Rohingya fears grow as refugees face forcible return to Myanmar

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Aid agencies give warning as Myanmar and Bangladesh begin return of ‘terrified’ refugees to Rahkine state

The governments of Bangladesh and Myanmar are to push ahead with the repatriation of thousands of Rohingya this week, despite objections by the UN, and against the wishes of the refugees, who spoke of being “terrified” at being sent back.

Last week fear gripped the camps in Cox’s Bazar in Bangladesh at the news that, without their consent, 4,355 people had been placed on a list of Rohingya approved for return by Myanmar. The first repatriations are due from Thursday, but not everyone who is on the list has been informed and it is unclear how it was compiled.

Rohingya refugee Mohammad Ayaj said that his father, Mohammad Shaker, 58, had died of a heart attack last week after suffering days of anxiety and sleeplessness at the prospect of being forcibly sent back to Myanmar. “Minutes before my father collapsed, he said to me, ‘Hide your brothers and sisters and save them from repatriation. Do not return to Myanmar, where you will face the violence again’,” Ayaj told the Observer.

More than 700,000 Rohingya have fled across the border to Bangladesh after a campaign of violence in Rakhine state in August 2017, described by a recent UN fact-finding mission as genocide, was carried out by the Myanmar military and some Buddhist Rakhine people against the Muslim minority. Tens of thousands of Rohingya were killed, and UN investigators found evidence of mass rape and torture.

Residents of the Cox’s Bazar camps said that, such were the fears of being sent back, two Rohingya refugees in Unchiprang camp had attempted suicide. Dil Mohammad, a 60-year-old Rohingya, tried to take his own life hours after neighbours told him his name was on the list. On Tuesday, Hamid Hossain, 55, attempted suicide after being told by a Bangladesh camp-in-charge (CIC) official that he would have to go back.

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Mohammad Ismail, who lives in Jamtoli refugee camp in Cox’s Bazar with his wife and six children, said: “Around me there are 13 other families who have been told that they are on the list but do not know how. Like me, they all do not want to go back to Burma, and are very confused and anxious. We do not know what is going to happen to us.”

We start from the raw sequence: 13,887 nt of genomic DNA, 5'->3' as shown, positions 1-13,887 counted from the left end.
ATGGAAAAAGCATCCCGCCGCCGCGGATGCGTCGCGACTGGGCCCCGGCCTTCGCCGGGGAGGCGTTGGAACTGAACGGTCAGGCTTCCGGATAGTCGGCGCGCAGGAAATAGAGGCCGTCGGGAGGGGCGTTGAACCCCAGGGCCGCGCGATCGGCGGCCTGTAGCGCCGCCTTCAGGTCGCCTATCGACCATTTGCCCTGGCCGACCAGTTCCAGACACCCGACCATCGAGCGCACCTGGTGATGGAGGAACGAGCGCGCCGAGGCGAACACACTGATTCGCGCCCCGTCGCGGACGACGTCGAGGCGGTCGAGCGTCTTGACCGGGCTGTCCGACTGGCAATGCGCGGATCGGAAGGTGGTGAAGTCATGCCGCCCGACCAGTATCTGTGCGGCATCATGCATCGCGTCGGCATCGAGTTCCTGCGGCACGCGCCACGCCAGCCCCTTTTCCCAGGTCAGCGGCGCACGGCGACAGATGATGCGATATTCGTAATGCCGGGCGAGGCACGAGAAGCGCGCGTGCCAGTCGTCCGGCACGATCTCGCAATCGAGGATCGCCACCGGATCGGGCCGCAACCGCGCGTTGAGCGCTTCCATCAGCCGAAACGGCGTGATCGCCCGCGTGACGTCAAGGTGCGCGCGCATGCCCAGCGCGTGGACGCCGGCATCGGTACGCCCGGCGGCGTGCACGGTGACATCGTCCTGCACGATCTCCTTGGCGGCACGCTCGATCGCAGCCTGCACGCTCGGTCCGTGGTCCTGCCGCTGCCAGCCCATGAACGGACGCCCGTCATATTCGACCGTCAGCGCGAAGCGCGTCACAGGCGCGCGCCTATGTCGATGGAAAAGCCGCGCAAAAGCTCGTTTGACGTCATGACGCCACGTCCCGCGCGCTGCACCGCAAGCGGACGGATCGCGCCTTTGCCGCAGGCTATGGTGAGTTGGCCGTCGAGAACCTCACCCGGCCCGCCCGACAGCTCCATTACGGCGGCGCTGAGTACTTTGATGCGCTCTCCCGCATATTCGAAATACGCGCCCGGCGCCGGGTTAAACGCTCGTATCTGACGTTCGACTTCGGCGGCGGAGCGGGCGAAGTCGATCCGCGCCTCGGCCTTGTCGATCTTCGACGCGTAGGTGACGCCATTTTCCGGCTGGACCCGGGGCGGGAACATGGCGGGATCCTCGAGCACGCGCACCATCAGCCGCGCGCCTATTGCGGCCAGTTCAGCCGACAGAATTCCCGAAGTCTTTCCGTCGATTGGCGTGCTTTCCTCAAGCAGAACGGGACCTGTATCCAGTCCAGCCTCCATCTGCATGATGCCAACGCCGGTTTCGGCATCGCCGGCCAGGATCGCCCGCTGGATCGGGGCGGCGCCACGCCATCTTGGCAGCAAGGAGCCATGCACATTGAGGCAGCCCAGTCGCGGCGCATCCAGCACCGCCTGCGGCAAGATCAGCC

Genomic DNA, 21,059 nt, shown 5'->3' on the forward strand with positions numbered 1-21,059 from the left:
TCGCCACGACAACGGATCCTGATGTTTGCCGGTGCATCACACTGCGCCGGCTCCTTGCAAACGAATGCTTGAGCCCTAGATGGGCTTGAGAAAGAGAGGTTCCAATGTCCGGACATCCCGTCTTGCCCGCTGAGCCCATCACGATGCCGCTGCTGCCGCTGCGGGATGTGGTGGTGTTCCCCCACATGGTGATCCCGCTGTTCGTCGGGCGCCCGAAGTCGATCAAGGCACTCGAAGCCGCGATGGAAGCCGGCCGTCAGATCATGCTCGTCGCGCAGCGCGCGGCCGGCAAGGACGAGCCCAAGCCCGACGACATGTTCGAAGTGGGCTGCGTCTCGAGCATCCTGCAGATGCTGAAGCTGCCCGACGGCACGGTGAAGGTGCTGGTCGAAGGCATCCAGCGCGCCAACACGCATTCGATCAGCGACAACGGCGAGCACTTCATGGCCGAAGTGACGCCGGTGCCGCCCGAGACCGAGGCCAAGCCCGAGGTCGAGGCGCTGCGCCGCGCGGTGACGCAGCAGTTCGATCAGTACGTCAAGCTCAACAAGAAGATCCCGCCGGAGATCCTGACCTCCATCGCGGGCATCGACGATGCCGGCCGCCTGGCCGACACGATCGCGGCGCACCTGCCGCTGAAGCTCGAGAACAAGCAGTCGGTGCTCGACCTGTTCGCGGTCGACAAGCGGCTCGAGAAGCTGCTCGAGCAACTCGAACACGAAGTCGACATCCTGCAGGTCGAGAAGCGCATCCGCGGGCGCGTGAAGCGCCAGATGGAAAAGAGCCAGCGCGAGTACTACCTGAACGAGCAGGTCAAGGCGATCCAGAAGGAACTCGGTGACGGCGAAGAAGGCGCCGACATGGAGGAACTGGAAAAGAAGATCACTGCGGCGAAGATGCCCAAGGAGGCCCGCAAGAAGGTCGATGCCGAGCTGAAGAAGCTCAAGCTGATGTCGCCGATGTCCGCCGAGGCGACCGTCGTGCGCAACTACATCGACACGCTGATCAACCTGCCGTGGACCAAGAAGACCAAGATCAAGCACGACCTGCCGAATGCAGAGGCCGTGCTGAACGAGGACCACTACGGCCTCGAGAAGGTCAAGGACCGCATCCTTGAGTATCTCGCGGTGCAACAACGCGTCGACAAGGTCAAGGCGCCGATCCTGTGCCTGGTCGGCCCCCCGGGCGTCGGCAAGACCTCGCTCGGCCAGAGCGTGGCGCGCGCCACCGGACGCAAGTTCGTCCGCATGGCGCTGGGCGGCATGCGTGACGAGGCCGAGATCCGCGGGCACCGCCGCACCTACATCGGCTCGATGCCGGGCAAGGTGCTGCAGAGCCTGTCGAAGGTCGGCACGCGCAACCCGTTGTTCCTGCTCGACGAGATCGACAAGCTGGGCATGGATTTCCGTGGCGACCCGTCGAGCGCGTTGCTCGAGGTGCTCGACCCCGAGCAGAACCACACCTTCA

The logistics of the repatriation remain opaque. Aung Thuerin, a member of the Union Enterprise for Humanitarian Assistance, Resettlement and Development in Rakhine, said the first group of 2,000 “approved” refugees would be sent back to Myanmar by boat or land in “batches” of 150 per day. They would be processed in the Hla Phone Khaung transit camp in northern Rakhine state, which can house up to 30,000 people, before being relocated to their “original villages”.

Families are very confused and anxious. We do not know what is going to happen to us

Mohammad Ismail, refugee
But as most Rohingya villages were razed to the ground during the violence and most Rohingya land confiscated and given to local Buddhists, there is a question as to how this will be possible. Some new “model villages” have been built, but owing to limited UN access in the region little is known about the conditions the Rohingya would return to. There is still deep-rooted hostility to them in Rakhine’s Buddhist community.
“We do not want to live in a foreign country forever,” Ahmed added. “We will return to our homeland on our own but only when it is safe.”